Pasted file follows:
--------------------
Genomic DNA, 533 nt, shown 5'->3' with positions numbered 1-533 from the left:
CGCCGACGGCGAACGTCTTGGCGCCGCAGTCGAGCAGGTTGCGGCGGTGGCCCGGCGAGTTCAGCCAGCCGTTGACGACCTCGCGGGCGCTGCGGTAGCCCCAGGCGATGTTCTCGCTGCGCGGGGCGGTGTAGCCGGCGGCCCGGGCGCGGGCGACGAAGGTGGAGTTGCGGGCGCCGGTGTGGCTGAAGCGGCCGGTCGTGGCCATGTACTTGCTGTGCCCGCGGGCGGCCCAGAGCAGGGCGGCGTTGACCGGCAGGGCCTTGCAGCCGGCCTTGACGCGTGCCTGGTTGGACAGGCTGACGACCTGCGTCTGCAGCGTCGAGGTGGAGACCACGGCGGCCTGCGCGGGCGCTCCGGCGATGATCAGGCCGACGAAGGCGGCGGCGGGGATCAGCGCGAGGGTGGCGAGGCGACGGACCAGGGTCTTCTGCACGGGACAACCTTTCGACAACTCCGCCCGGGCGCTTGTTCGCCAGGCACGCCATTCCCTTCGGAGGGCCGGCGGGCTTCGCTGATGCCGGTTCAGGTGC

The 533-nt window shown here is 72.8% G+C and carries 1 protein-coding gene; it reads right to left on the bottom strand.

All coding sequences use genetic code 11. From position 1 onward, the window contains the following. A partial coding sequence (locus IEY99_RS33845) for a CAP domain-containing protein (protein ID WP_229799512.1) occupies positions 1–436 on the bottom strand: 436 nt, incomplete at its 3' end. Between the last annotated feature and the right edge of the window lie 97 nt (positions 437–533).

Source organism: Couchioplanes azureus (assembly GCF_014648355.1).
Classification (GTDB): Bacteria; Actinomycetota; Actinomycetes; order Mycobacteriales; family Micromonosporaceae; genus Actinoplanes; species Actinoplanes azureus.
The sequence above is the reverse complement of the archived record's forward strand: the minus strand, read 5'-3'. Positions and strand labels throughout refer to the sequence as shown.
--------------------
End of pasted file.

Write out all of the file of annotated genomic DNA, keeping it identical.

Genomic DNA, 533 nt, shown 5'->3' with positions numbered 1-533 from the left:
CGCCGACGGCGAACGTCTTGGCGCCGCAGTCGAGCAGGTTGCGGCGGTGGCCCGGCGAGTTCAGCCAGCCGTTGACGACCTCGCGGGCGCTGCGGTAGCCCCAGGCGATGTTCTCGCTGCGCGGGGCGGTGTAGCCGGCGGCCCGGGCGCGGGCGACGAAGGTGGAGTTGCGGGCGCCGGTGTGGCTGAAGCGGCCGGTCGTGGCCATGTACTTGCTGTGCCCGCGGGCGGCCCAGAGCAGGGCGGCGTTGACCGGCAGGGCCTTGCAGCCGGCCTTGACGCGTGCCTGGTTGGACAGGCTGACGACCTGCGTCTGCAGCGTCGAGGTGGAGACCACGGCGGCCTGCGCGGGCGCTCCGGCGATGATCAGGCCGACGAAGGCGGCGGCGGGGATCAGCGCGAGGGTGGCGAGGCGACGGACCAGGGTCTTCTGCACGGGACAACCTTTCGACAACTCCGCCCGGGCGCTTGTTCGCCAGGCACGCCATTCCCTTCGGAGGGCCGGCGGGCTTCGCTGATGCCGGTTCAGGTGC

The 533-nt window shown here is 72.8% G+C and carries 1 protein-coding gene; it reads right to left on the bottom strand.

All coding sequences use genetic code 11. From position 1 onward, the window contains the following. A partial coding sequence (locus IEY99_RS33845) for a CAP domain-containing protein (protein ID WP_229799512.1) occupies positions 1–436 on the bottom strand: 436 nt, incomplete at its 3' end. Between the last annotated feature and the right edge of the window lie 97 nt (positions 437–533).

Source organism: Couchioplanes azureus (assembly GCF_014648355.1).
Classification (GTDB): Bacteria; Actinomycetota; Actinomycetes; order Mycobacteriales; family Micromonosporaceae; genus Actinoplanes; species Actinoplanes azureus.
The sequence above is the reverse complement of the archived record's forward strand: the minus strand, read 5'-3'. Positions and strand labels throughout refer to the sequence as shown.